The day of deployment is drawing nearer. Soon, thousands of Federal Aviation Administration (FAA) unmanned aerial vehicle license holders will launch their drones into the skies over the United States.
Despite the delay of lawmakers to establish constitutionally sound guidelines for the use of these eyes in the sky, a handful of congressmen are pushing to move forward the date of deployment.
Why would legislators — typically not the most hurry-happy group — be interested in accelerating the drive to permit civilian drone use?
A collaboration between Hearst Newspapers and the Center for Responsive Politics paints the pecuniary picture:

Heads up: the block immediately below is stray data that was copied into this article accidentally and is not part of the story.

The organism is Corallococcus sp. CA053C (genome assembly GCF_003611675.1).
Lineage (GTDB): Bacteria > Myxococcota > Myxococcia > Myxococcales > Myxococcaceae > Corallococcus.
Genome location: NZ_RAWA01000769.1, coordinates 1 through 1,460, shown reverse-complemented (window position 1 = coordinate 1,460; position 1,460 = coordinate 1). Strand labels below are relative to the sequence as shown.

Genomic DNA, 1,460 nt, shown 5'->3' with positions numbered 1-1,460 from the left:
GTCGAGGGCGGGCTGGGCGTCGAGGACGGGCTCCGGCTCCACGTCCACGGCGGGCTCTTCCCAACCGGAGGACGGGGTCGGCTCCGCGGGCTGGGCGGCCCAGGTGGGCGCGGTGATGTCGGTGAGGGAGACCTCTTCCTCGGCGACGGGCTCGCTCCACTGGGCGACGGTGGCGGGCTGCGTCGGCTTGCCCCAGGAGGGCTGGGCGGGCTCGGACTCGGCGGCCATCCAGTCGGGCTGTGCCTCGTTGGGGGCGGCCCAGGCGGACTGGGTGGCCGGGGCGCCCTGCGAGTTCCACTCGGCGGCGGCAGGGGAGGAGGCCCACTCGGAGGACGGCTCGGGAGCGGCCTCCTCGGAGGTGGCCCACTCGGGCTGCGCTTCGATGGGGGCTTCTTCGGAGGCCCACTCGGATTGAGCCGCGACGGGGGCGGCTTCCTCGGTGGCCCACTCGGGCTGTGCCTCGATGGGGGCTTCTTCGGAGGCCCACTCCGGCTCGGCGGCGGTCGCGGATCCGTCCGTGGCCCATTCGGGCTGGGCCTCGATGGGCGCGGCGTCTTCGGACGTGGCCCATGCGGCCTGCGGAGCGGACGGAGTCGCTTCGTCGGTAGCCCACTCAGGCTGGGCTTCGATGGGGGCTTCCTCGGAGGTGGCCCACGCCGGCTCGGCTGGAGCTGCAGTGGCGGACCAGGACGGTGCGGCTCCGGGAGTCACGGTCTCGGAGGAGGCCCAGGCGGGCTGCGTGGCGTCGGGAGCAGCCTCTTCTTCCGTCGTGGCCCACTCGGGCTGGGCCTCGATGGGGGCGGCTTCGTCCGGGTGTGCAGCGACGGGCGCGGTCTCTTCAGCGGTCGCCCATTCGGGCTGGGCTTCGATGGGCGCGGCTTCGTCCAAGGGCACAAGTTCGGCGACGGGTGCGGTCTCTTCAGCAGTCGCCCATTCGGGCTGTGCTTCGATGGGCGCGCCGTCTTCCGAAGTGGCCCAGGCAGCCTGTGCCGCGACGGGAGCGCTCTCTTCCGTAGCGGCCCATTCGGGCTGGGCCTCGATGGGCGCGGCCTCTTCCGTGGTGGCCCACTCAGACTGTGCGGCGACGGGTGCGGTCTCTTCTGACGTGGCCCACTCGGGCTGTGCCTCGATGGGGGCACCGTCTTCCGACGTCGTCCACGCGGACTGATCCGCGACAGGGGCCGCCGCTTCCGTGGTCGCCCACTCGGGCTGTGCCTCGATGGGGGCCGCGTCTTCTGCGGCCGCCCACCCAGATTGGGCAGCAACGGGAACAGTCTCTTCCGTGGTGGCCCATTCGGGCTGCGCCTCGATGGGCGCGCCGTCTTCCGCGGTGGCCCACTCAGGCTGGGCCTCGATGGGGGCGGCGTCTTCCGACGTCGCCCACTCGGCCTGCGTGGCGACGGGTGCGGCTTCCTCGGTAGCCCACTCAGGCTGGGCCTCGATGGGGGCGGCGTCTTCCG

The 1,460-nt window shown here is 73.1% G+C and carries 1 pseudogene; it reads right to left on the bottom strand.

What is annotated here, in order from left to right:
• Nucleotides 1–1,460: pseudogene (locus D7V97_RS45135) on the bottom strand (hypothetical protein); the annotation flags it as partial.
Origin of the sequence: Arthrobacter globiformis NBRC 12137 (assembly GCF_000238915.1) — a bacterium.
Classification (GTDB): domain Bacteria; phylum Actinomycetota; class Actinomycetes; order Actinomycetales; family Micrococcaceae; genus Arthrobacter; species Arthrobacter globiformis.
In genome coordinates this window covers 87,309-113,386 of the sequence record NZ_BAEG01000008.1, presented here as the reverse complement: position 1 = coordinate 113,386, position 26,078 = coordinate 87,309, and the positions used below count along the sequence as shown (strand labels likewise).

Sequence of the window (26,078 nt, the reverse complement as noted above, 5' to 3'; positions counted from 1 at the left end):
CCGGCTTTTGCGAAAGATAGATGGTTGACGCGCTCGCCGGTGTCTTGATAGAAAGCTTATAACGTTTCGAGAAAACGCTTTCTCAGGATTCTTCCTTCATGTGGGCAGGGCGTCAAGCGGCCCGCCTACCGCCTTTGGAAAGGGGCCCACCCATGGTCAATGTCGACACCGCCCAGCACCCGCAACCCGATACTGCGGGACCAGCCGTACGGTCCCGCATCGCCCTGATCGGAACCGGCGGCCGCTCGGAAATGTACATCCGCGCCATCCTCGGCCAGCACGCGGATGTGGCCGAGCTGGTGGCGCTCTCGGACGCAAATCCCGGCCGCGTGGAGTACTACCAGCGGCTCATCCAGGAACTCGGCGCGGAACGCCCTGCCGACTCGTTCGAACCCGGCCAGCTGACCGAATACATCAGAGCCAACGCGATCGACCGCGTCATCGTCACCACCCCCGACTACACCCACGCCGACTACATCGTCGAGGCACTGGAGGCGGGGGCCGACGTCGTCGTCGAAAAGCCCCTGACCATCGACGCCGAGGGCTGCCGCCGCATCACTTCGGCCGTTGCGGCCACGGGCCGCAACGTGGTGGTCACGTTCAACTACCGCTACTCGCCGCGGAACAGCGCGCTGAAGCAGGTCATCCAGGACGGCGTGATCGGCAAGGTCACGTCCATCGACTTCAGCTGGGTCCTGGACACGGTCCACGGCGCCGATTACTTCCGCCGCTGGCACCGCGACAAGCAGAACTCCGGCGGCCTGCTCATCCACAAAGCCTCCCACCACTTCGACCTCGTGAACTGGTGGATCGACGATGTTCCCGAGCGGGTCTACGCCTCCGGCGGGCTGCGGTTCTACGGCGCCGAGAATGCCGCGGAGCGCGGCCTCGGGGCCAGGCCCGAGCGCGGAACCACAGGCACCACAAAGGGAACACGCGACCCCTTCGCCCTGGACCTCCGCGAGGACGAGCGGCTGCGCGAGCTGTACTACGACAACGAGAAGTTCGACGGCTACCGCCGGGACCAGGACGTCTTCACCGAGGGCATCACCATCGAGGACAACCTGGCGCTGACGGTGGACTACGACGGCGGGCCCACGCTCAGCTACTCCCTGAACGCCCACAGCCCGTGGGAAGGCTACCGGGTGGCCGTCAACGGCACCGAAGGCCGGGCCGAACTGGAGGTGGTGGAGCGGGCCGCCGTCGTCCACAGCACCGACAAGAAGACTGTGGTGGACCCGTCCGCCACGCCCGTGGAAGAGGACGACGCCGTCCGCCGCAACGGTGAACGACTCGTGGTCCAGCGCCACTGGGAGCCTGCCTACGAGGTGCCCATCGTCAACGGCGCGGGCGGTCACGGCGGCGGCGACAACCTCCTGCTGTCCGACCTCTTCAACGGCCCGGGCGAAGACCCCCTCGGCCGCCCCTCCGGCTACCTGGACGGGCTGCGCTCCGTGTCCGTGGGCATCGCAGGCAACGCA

The drone makers have sought congressional help to speed their entry into a domestic market valued in the billions. The 60-member House of Representatives’ “drone caucus” — officially, the House Unmanned Systems Caucus — has helped push that agenda. And over the last four years, caucus members have drawn nearly $8 million in drone-related campaign contributions….
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